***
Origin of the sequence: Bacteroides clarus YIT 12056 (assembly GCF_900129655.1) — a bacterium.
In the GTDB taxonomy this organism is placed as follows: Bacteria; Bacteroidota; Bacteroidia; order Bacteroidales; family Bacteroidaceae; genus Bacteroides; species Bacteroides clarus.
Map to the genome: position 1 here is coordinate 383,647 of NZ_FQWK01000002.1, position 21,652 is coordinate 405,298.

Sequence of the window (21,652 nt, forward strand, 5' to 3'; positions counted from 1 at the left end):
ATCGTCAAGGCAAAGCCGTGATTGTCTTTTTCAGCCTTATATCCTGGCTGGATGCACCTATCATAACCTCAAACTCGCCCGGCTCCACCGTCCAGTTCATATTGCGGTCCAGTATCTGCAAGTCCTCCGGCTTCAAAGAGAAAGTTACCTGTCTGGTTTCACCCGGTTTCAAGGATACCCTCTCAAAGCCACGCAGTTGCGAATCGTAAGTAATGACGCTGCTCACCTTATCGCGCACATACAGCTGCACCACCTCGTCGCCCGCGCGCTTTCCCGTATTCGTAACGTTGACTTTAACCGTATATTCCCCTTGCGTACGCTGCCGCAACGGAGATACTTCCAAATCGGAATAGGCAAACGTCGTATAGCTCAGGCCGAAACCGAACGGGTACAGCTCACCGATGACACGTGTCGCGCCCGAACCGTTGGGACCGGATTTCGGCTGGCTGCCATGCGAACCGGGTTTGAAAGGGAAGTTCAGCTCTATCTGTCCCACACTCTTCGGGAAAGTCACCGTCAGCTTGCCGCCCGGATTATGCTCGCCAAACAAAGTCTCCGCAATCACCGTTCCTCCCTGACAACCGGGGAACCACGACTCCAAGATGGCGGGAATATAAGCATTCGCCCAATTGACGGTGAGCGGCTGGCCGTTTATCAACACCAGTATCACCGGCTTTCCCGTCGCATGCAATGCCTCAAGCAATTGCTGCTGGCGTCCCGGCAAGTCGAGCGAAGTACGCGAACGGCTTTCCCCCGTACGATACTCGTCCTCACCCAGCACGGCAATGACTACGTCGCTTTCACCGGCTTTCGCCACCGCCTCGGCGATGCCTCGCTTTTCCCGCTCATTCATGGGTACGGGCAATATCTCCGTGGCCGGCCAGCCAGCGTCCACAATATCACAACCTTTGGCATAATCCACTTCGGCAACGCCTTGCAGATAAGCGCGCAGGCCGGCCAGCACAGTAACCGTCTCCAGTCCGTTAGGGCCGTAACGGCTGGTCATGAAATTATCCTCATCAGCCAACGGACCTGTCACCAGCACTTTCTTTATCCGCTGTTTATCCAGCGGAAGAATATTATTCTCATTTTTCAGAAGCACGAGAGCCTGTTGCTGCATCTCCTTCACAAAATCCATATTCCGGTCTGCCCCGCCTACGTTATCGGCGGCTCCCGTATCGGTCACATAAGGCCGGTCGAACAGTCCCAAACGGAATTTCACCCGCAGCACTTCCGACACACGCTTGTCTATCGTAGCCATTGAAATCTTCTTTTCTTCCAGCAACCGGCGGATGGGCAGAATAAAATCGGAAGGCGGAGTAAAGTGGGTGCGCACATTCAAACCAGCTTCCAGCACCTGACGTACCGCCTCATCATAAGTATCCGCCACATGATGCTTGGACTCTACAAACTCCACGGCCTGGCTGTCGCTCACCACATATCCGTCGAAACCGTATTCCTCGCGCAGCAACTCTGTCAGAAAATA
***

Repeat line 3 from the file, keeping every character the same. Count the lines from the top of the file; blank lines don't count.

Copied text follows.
Map to the genome: position 1 here is coordinate 383,647 of NZ_FQWK01000002.1, position 21,652 is coordinate 405,298.